Governor backs funds for school

June 19, 1994|By Sherrie Ruhl | Sherrie Ruhl,Sun Staff Writer

It took Gov. William Donald Schaefer less than 15 minutes to decide that C. Milton Wright High School in Bel Air should get $1.84 million for a 356-student addition and a 6,500-square-foot gym.

The governor, who arrived at the school Friday in a large motor coach with his name painted on the side, took a quick peek inside the school and looked over a schematic drawing of the addition. He went outside to look at the site of the future 38,473-square-foot project and spent several minutes talking to about a dozen students.

"I will recommend this project to the [state] Board of Public Works when it meets later this month," said Mr. Schaefer, a board member.

"Governor Schaefer was our last chance for getting state funding this year," said County Executive Eileen M. Rehrmann, who invited him to the school. She said the county -- now that it has Mr. Schaefer's blessing -- could start construction next month and finish the addition in about a year.

She said that the project, which will include 14 classrooms, had been approved for state money but that the money had not been allocated.

Mrs. Rehrmann said the county set aside $1.2 million for its share of the costs, but cannot proceed without state money.

County School Superintendent Ray R. Keech said he was ecstatic that the governor endorsed the project. "This is a booming growth area, and I think the governor appreciates that," he said.

C. Milton Wright, the last high school built in the county, has a capacity of 1,197 students. This year the school had 1,283 students and expects 1,600 by 1999.

Yale Stenzler, executive director of the state's school construction program, visited the 14-year-old school with the governor.

He said his office received requests for more than $239 million worth of school projects this year, but the state's school construction budget for fiscal 1995, which begins July 1, is only $106 million. About $94 million has been parceled out for new schools, additions or renovations.

The remaining $12 million was C. Milton Wright High's final hope, Mr. Stenzler said. He said about 30 schools had applied for the money.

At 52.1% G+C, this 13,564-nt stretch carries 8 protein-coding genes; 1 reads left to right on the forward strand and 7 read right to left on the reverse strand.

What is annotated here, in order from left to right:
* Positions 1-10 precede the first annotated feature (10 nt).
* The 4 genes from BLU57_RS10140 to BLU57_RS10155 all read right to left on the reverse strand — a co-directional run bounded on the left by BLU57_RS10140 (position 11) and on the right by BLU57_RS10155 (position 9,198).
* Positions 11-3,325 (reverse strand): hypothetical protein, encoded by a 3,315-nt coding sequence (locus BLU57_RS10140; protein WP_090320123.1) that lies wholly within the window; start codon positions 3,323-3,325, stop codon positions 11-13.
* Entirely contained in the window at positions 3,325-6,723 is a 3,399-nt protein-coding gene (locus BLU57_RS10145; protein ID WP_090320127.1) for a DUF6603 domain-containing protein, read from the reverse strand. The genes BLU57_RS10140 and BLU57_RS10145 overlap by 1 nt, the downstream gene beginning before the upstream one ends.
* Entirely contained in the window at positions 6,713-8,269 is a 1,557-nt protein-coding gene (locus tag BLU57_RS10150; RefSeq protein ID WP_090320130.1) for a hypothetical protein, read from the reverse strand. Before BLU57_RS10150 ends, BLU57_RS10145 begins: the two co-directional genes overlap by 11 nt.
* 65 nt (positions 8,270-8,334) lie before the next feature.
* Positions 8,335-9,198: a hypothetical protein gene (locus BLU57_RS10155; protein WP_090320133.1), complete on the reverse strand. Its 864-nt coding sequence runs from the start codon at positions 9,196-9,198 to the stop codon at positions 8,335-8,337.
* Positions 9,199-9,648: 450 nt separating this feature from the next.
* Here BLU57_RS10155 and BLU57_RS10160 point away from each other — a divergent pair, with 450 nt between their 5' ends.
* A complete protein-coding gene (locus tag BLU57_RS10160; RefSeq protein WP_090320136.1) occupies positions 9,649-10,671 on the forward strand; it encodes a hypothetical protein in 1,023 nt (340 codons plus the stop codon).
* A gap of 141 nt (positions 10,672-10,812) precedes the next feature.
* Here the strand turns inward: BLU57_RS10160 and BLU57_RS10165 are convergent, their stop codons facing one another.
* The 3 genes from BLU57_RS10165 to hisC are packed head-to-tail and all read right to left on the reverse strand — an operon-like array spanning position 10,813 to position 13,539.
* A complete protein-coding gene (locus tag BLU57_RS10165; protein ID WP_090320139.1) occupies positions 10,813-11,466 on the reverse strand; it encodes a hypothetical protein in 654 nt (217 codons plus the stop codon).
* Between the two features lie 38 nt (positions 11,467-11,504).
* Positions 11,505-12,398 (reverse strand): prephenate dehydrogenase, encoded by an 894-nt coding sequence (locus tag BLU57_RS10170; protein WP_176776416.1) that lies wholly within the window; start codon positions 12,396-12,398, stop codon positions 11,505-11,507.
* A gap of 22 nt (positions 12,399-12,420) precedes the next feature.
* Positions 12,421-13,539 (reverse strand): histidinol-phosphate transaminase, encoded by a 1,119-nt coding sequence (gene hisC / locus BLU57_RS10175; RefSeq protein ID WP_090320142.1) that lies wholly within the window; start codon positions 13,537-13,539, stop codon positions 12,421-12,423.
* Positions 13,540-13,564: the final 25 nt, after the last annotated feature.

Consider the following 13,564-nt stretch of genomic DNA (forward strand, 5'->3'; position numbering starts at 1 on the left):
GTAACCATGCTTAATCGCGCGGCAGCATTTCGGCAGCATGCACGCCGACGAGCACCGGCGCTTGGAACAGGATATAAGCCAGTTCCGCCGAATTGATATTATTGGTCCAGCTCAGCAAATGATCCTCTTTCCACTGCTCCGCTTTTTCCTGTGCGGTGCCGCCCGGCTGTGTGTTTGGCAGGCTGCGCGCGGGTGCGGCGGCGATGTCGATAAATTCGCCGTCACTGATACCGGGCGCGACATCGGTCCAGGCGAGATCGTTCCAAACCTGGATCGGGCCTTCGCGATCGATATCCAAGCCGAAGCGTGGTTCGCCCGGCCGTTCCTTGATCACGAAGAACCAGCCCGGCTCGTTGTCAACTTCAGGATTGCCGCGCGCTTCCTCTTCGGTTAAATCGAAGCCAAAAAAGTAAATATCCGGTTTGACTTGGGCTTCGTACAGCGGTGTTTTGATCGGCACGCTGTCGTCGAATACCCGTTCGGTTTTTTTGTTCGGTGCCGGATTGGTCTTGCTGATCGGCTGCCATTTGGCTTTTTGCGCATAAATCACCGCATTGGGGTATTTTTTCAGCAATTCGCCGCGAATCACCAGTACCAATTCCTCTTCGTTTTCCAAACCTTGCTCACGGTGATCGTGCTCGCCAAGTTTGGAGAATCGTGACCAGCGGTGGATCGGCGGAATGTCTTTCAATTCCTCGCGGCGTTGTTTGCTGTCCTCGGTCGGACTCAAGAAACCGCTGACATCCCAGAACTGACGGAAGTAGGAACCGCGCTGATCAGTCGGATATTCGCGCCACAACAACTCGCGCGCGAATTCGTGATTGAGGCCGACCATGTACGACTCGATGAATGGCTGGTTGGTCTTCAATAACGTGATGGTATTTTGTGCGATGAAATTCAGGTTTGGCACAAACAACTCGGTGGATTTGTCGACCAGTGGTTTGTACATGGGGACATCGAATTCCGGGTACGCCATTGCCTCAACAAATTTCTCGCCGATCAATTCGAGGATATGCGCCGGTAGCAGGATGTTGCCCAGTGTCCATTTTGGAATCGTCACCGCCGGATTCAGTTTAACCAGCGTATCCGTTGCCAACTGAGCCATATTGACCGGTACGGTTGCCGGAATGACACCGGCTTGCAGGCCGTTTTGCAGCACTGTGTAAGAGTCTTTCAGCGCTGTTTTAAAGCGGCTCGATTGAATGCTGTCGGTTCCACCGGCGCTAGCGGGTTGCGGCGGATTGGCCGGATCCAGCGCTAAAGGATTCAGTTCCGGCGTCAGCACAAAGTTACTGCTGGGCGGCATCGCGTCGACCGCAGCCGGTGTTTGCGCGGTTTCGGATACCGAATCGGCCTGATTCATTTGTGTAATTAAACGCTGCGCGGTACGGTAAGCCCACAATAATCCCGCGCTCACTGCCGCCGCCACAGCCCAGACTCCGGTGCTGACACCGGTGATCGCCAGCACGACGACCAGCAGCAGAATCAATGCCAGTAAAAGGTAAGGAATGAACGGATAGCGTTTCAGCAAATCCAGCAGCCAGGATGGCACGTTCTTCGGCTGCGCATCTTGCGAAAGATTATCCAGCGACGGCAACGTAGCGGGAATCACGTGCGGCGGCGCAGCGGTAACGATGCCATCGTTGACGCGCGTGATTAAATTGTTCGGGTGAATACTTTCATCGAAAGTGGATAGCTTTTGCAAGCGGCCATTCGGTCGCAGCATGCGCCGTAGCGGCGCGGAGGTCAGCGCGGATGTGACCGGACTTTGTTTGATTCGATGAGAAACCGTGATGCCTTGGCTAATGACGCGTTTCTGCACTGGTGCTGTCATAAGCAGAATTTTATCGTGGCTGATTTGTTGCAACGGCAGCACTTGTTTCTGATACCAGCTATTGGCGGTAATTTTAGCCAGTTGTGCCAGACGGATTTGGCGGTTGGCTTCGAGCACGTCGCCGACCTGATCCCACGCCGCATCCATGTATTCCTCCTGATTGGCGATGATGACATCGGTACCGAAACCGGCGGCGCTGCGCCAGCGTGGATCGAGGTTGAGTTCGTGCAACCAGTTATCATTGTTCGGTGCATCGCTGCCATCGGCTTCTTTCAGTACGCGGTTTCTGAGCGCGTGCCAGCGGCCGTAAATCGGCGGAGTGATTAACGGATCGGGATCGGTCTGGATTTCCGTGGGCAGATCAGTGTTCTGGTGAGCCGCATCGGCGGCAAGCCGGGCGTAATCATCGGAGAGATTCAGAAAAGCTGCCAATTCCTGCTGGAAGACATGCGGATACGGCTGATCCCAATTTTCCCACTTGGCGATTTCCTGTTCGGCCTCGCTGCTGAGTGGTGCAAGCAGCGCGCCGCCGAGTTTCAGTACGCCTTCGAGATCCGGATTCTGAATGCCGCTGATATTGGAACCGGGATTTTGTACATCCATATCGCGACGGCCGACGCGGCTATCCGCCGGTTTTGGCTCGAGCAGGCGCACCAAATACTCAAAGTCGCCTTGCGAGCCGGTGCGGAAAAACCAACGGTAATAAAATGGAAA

Mr. Schaefer chose to tour only four of them.

Friday, the governor toured Ashburton Elementary in Baltimore, which is asking for $3.9 million for renovations; Cecil Manor Elementary in Elkton, which wants $2.4 million to build a 19,564-square-foot addition; and Western Technical High in Catonsville, which is asking for $684,000 to build a 15,000-square-foot addition.

Wright Principal Ronald S. Webb, who showed the governor drawings of the project, explained that the 181,000-square-foot school has two portable classrooms and has built four temporary classrooms in the hallways.

He said students have difficulty getting to and from classes because the one staircase they can use is narrow. The three-story addition would include a large circular stairway to improve traffic flow.

Shannon Terry, 16, said the school desperately needs the additional classrooms. "Our classes are absolutely packed. In my history class, there were 34 students and in my chemistry class, there were 36 students," she said.

Shannon, who will be a senior next year, said crowded classrooms made it difficult to get a teacher's attention to ask questions, "and we are always running out of supplies."

Dena DeBellis, 16, said the addition is important. But she said meeting the governor on the last day of school was exciting.

"This is someone you see on television or read about in the paper. You don't get to see the governor every day," she said.

Baltimore Sun Articles
Please note the green-lined linked article text has been applied commercially without any involvement from our newsroom editors, reporters or any other editorial staff.